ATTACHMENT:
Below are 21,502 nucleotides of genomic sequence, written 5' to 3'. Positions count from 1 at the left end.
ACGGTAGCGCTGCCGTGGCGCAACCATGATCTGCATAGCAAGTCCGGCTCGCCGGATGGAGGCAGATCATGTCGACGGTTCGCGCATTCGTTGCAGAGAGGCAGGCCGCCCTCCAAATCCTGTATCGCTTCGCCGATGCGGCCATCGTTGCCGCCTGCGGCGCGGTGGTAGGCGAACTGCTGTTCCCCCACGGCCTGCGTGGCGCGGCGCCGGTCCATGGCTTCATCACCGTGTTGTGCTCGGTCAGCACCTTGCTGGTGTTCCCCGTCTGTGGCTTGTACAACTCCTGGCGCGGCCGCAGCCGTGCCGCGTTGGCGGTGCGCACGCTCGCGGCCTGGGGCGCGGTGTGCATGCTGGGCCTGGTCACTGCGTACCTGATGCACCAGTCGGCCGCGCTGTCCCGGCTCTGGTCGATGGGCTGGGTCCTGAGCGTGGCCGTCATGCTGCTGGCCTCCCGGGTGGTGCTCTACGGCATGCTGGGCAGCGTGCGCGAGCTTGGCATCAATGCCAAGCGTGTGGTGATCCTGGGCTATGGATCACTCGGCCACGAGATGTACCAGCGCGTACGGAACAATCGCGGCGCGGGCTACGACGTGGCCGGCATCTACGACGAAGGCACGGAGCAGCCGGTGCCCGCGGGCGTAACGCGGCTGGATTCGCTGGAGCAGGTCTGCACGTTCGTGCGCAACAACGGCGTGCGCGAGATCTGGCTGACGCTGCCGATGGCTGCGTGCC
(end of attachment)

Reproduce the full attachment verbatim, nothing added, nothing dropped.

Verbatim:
Below are 21,502 nucleotides of genomic sequence, written 5' to 3'. Positions count from 1 at the left end.
ACGGTAGCGCTGCCGTGGCGCAACCATGATCTGCATAGCAAGTCCGGCTCGCCGGATGGAGGCAGATCATGTCGACGGTTCGCGCATTCGTTGCAGAGAGGCAGGCCGCCCTCCAAATCCTGTATCGCTTCGCCGATGCGGCCATCGTTGCCGCCTGCGGCGCGGTGGTAGGCGAACTGCTGTTCCCCCACGGCCTGCGTGGCGCGGCGCCGGTCCATGGCTTCATCACCGTGTTGTGCTCGGTCAGCACCTTGCTGGTGTTCCCCGTCTGTGGCTTGTACAACTCCTGGCGCGGCCGCAGCCGTGCCGCGTTGGCGGTGCGCACGCTCGCGGCCTGGGGCGCGGTGTGCATGCTGGGCCTGGTCACTGCGTACCTGATGCACCAGTCGGCCGCGCTGTCCCGGCTCTGGTCGATGGGCTGGGTCCTGAGCGTGGCCGTCATGCTGCTGGCCTCCCGGGTGGTGCTCTACGGCATGCTGGGCAGCGTGCGCGAGCTTGGCATCAATGCCAAGCGTGTGGTGATCCTGGGCTATGGATCACTCGGCCACGAGATGTACCAGCGCGTACGGAACAATCGCGGCGCGGGCTACGACGTGGCCGGCATCTACGACGAAGGCACGGAGCAGCCGGTGCCCGCGGGCGTAACGCGGCTGGATTCGCTGGAGCAGGTCTGCACGTTCGTGCGCAACAACGGCGTGCGCGAGATCTGGCTGACGCTGCCGATGGCTGCGTGCC